I haven’t cried after finishing a book in a long time. The one time I still remember is Winnetou, but I was 11 years old at the time.
Orhan Pamuk’s “The New Life” was given to me by D. as a gift on my name’s day. It was not planned to start reading it. You see, I have this schedule for books (as there are so many due reading), but I had forgotten the book I was currently reading at D’s, so I picked it up and hardly took breaks from reading it since.
Why I cried in the end? Why the feeling it was all unfair in this world? Why the feeling it could have been my story written there, given the adequate circumstances? Well, that is something you will find out while reading the book.
It is a story of a book able to change young lives, able to make one abandon one’s old ways and embark on a journey full of adventure, dizziness, the proximity of death, happiness and sorrow, hopefully leading to a new life. Signs are everywhere: unique moments, strange meetings, angels, movies, TVs, the New Life caramels, the old and the new fighting against each other.
It is a story about love. About how it can be deceiving, about how it can bring joyful hope and painful despair. Of how it is misunderstood or searched for in all the wrong places. About the illusion of love and about its essence. About how one can suddenly discover it has been right there all along, but only when it’s too late.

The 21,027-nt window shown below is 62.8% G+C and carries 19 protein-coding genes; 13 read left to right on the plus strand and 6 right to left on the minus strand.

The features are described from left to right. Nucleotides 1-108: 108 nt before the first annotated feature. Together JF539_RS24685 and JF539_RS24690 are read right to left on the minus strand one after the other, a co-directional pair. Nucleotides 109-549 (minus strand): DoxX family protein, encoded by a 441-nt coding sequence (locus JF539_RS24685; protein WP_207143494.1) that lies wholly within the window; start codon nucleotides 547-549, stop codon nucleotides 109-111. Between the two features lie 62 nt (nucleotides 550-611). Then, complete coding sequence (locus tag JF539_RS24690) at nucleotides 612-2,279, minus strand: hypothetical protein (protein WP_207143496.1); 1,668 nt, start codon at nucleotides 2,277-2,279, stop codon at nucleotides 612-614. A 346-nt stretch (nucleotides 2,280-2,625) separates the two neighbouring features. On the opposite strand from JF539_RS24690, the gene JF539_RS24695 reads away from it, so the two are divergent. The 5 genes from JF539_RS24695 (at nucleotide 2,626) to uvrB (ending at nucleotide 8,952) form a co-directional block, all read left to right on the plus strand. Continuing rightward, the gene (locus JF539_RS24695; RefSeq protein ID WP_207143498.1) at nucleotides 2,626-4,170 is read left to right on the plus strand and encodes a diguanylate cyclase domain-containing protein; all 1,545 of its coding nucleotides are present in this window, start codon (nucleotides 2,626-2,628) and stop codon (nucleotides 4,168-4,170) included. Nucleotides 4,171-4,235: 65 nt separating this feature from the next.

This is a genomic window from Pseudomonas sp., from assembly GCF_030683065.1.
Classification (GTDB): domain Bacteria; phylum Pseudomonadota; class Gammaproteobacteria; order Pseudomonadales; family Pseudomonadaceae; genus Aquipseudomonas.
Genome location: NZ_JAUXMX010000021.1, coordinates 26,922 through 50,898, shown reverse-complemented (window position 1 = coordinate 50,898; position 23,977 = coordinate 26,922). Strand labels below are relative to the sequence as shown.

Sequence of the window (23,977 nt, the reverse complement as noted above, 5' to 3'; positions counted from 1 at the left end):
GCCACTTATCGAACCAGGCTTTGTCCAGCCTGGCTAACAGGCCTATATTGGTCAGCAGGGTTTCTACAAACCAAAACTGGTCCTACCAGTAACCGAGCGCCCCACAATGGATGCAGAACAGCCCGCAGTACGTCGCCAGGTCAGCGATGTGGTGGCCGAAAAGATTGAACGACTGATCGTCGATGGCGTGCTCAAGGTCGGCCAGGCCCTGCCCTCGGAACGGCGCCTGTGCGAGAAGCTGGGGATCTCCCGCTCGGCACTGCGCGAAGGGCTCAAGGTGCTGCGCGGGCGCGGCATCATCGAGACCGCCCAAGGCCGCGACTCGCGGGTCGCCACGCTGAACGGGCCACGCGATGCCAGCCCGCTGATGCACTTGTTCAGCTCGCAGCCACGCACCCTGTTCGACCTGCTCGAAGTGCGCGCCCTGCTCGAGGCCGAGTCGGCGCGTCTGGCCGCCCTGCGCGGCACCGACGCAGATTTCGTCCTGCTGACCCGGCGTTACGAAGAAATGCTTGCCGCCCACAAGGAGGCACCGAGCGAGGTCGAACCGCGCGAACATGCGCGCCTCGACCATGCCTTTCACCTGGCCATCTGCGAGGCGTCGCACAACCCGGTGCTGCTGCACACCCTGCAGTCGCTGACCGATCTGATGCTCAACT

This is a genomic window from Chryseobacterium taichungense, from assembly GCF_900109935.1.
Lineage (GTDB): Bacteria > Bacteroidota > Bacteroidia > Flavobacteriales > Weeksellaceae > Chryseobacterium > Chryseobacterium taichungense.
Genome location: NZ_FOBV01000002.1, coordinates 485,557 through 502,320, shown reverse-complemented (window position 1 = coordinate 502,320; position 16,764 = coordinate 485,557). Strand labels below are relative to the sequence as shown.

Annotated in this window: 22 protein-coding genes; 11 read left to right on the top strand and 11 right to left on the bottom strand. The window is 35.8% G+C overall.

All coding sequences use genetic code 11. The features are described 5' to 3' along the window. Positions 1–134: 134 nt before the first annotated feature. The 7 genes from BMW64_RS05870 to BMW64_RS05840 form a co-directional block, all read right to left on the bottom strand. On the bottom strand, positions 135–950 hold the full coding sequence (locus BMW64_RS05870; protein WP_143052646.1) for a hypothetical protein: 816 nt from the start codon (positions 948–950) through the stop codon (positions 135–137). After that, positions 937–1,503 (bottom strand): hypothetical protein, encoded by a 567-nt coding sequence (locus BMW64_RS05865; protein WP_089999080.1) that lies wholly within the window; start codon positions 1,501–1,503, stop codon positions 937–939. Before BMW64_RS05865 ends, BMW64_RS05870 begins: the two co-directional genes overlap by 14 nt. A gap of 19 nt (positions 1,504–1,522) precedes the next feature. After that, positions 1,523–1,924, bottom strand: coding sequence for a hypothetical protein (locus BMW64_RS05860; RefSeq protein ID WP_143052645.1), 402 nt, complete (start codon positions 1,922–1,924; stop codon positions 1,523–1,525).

It is also a story about the old ways being corrupted by the West. By its cowboys, its colorful ads, its synthetic foods and beverages, its unhealthy behaviors. And how this invasion of fake global values can break the hearts of so many, of how it can drive them to insanity and to murder.
Finally, it is a story about how hard it is to distinguish about destiny, faith, coincidence, accidents and predetermined paths. About suddenly making a connection between your past, present and future while watching a train go by and remembering a stop’s name. It is a book I’ve immensely enjoyed reading. And that I warmly recommend to others.
My first Orhan Pamuk book was The White Castle, before the Nobel winner prize trend had started. Yet it was “The New Life” the one that made my realize I love his style and left me craving for more. “My name is Red” is the next one on the list.